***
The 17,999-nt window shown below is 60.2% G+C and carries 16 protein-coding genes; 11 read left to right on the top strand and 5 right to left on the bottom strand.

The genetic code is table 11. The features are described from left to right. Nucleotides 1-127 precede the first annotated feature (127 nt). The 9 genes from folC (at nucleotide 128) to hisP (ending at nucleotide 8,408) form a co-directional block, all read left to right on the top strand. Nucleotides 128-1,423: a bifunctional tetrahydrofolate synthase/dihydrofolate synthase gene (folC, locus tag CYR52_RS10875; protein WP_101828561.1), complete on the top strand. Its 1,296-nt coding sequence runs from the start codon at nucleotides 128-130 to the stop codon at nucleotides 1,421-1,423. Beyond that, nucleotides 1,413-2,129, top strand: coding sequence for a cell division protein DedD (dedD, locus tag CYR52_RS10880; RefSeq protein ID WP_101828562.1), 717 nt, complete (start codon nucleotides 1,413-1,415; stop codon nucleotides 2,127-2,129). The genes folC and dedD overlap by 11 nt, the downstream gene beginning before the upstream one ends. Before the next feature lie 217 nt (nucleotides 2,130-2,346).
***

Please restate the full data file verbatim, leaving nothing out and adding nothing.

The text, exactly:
The 17,999-nt window shown below is 60.2% G+C and carries 16 protein-coding genes; 11 read left to right on the top strand and 5 right to left on the bottom strand.

The genetic code is table 11. The features are described from left to right. Nucleotides 1-127 precede the first annotated feature (127 nt). The 9 genes from folC (at nucleotide 128) to hisP (ending at nucleotide 8,408) form a co-directional block, all read left to right on the top strand. Nucleotides 128-1,423: a bifunctional tetrahydrofolate synthase/dihydrofolate synthase gene (folC, locus tag CYR52_RS10875; protein WP_101828561.1), complete on the top strand. Its 1,296-nt coding sequence runs from the start codon at nucleotides 128-130 to the stop codon at nucleotides 1,421-1,423. Beyond that, nucleotides 1,413-2,129, top strand: coding sequence for a cell division protein DedD (dedD, locus tag CYR52_RS10880; RefSeq protein ID WP_101828562.1), 717 nt, complete (start codon nucleotides 1,413-1,415; stop codon nucleotides 2,127-2,129). The genes folC and dedD overlap by 11 nt, the downstream gene beginning before the upstream one ends. Before the next feature lie 217 nt (nucleotides 2,130-2,346).